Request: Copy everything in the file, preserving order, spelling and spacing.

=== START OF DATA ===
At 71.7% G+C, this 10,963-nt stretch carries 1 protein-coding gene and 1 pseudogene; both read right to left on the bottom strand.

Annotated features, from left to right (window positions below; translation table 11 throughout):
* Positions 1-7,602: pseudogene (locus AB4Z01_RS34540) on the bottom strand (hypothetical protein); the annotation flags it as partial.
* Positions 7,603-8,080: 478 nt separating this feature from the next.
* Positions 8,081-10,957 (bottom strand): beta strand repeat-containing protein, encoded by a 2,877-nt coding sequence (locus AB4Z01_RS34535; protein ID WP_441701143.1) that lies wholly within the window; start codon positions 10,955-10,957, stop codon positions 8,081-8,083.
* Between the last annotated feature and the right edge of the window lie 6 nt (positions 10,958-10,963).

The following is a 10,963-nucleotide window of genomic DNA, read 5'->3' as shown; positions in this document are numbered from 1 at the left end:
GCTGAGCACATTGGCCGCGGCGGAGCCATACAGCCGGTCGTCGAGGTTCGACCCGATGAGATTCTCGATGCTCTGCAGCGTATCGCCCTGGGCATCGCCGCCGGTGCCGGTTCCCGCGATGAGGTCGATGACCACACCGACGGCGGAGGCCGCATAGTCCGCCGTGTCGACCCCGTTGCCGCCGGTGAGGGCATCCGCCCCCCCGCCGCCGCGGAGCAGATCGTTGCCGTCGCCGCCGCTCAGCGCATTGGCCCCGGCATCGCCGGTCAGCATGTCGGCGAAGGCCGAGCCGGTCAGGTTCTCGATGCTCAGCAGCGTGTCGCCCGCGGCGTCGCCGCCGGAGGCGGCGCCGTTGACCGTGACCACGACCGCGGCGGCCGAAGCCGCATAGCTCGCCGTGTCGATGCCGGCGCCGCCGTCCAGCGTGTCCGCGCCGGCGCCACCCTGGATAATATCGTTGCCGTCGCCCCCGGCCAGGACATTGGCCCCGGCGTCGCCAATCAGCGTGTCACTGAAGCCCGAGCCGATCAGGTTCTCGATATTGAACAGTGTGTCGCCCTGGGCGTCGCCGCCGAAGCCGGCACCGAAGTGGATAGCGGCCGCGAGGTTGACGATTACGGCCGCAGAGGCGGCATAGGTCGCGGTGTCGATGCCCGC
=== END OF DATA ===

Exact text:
At 71.7% G+C, this 10,963-nt stretch carries 1 protein-coding gene and 1 pseudogene; both read right to left on the bottom strand.

Annotated features, from left to right (window positions below; translation table 11 throughout):
* Positions 1-7,602: pseudogene (locus AB4Z01_RS34540) on the bottom strand (hypothetical protein); the annotation flags it as partial.
* Positions 7,603-8,080: 478 nt separating this feature from the next.
* Positions 8,081-10,957 (bottom strand): beta strand repeat-containing protein, encoded by a 2,877-nt coding sequence (locus AB4Z01_RS34535; protein ID WP_441701143.1) that lies wholly within the window; start codon positions 10,955-10,957, stop codon positions 8,081-8,083.
* Between the last annotated feature and the right edge of the window lie 6 nt (positions 10,958-10,963).

The following is a 10,963-nucleotide window of genomic DNA, read 5'->3' as shown; positions in this document are numbered from 1 at the left end:
GCTGAGCACATTGGCCGCGGCGGAGCCATACAGCCGGTCGTCGAGGTTCGACCCGATGAGATTCTCGATGCTCTGCAGCGTATCGCCCTGGGCATCGCCGCCGGTGCCGGTTCCCGCGATGAGGTCGATGACCACACCGACGGCGGAGGCCGCATAGTCCGCCGTGTCGACCCCGTTGCCGCCGGTGAGGGCATCCGCCCCCCCGCCGCCGCGGAGCAGATCGTTGCCGTCGCCGCCGCTCAGCGCATTGGCCCCGGCATCGCCGGTCAGCATGTCGGCGAAGGCCGAGCCGGTCAGGTTCTCGATGCTCAGCAGCGTGTCGCCCGCGGCGTCGCCGCCGGAGGCGGCGCCGTTGACCGTGACCACGACCGCGGCGGCCGAAGCCGCATAGCTCGCCGTGTCGATGCCGGCGCCGCCGTCCAGCGTGTCCGCGCCGGCGCCACCCTGGATAATATCGTTGCCGTCGCCCCCGGCCAGGACATTGGCCCCGGCGTCGCCAATCAGCGTGTCACTGAAGCCCGAGCCGATCAGGTTCTCGATATTGAACAGTGTGTCGCCCTGGGCGTCGCCGCCGAAGCCGGCACCGAAGTGGATAGCGGCCGCGAGGTTGACGATTACGGCCGCAGAGGCGGCATAGGTCGCGGTGTCGATGCCCGC